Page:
Healthcare News & Insights

5 areas hospitals should examine when outsourcing medical records

If your hospital outsources any business function involving patients’ medical records, including billing or maintaining an electronic health records (EHR) system, your facility could face consequences if your business partners aren’t careful with patients’ protected health information (PHI). Here, Scott Byers, president of EDM Americas, lays out a five-step strategy hospitals can use with business partners to protect themselves from scrutiny. 


178991922 While your hospital may be well-versed in HIPAA regulations, not every organization with which you do business is dedicated to following proper protocol. And once you partner or outsource work to another company with access to your patients’ medical records, any violation on its part may be linked to you.

Although business associates aren’t directly liable for violations of the security rule – and certain portions of the privacy and breach notification rules – it’s your brand, reputation and patient on the line.

So it’s important to differentiate between an organization that’s simply versed in privacy lingo and one that understands the repercussions and acts accordingly.

Shared burden of security

Every company storing patients’ PHI must take adequate steps to prevent unauthorized and unlawful access to their medical records. And when engaging an outsourcing partner, there are vital steps hospitals must take as well.

Here are five assessment steps hospitals should use when vetting a potential partner or business associate:

1. Check for proper credentials and effective encryption practices. It’s important to ensure that a potential partner has all the certifications needed to manage PHI and medical records in compliance with HIPAA regulations. Evaluate the encryption methods and standards the company uses, as well as the privileges and permissions required to access, alter and distribute data.

Additionally, potential partners must have documented and certified procedures in place for handling, storing, sharing and transferring information, such as ISO 9001 certification.

2. Evaluate third-party compliance reviews. Check that any company you’re considering doing business with undergoes a third-party HIPAA compliance review, such as a report on controls at a service organization. These reviews assess security, availability, processing integrity and confidentiality to ensure that security and privacy standards are being upheld and updated.

By establishing this, you aren’t merely taking the potential partner’s word about whether that organization follows the documented processes. There are various companies that conduct these reviews, and most provide reports upon completion. The reputable partner should also conduct a biannual risk assessment to guarantee that all controls and systems meet HIPAA requirements.

3. Verify that employees are vetted and trained on protocols. Before you partner with a company, verify that its employees are being properly trained on HIPAA and its impact, the confidential nature of health and medical records, and how to handle personal information and prevent security breaches.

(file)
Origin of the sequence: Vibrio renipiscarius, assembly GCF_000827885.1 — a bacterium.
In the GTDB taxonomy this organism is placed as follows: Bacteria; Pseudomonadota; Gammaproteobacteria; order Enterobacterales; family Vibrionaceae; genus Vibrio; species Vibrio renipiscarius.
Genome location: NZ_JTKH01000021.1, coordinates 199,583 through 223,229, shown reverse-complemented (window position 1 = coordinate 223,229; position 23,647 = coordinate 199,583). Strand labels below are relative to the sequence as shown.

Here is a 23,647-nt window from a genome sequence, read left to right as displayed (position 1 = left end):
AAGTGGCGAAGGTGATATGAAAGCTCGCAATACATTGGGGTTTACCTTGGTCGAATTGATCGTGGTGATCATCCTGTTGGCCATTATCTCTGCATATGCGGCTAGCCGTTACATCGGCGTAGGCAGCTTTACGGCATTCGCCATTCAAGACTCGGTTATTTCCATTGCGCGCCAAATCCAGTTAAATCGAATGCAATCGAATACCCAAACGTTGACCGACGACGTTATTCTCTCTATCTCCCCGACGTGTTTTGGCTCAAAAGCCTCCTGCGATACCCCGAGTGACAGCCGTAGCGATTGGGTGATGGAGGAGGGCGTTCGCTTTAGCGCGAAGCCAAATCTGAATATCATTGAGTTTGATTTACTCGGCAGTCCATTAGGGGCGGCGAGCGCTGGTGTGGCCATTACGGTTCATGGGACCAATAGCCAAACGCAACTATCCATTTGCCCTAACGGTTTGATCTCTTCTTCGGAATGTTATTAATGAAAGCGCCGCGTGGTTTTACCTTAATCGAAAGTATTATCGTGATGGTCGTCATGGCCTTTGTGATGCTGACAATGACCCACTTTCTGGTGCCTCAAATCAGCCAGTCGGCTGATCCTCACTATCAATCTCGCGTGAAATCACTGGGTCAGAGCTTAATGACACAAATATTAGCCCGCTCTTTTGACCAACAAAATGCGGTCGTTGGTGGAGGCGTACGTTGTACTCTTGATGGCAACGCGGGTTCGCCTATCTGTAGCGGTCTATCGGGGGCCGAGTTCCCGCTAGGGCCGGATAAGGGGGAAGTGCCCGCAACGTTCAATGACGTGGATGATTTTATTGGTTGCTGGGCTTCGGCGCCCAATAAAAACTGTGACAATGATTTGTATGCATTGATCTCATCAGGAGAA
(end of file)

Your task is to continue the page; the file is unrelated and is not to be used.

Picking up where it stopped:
Additionally, all employees must have:

  • signed a confidentiality agreement, which should remain in place during and beyond employment
  • received criminal background checks, and
  • undergone drug testing.

4. Ensure proper resource allocation. Make sure potential partners have resources specifically allocated to upholding HIPAA compliance standards. Do they have dedicated personnel? A partner must be active and engaged in HIPAA compliance, not merely have a plan on the shelf.

Partner companies should also have protocols in place for how to handle a breach or exposure of PHI in patients’ medical records, and you should be aware of these before an event, not during. Having resources and training programs in place, as well as exposure protocols, is important to ensure awareness and preparedness.

5. Perform an inspection. The last step is to perform a physical inspection of the company’s facilities. Engage and participate in work processes on-site to make sure the business passes the test. See how securely the grounds, offices and data rooms are structured, and ensure that the staff is using proper tracking mechanisms – like bar codes – for medical records.

Never rely on the information you’re given; check it out yourself. This can be a physical tour or a virtual tour performed using FaceTime, Skype or other tools.

The importance of a site inspection can’t be overemphasized. It’s more common than you might expect to find organizations with representatives who are able to use all of the HIPAA compliance and security jargon – while working alongside broken or disabled security cameras, propped-open doors, or stacks of untracked boxes filled with patients’ medical records.

Outsourcing work to a partner has many valuable benefits for a hospital, but HIPAA obligations remain with the facility, so reasonable steps must be taken to prevent data breaches of patients’ medical records. This strategy should serve as the standard hospitals should follow before sharing any information or access with an outsourced partner.

Scott Byers, JD, is the president and CEO of EDM Americas, a global company dedicated to information lifecycle management and meeting the demands of multichannel businesses communications in health care and other industries.

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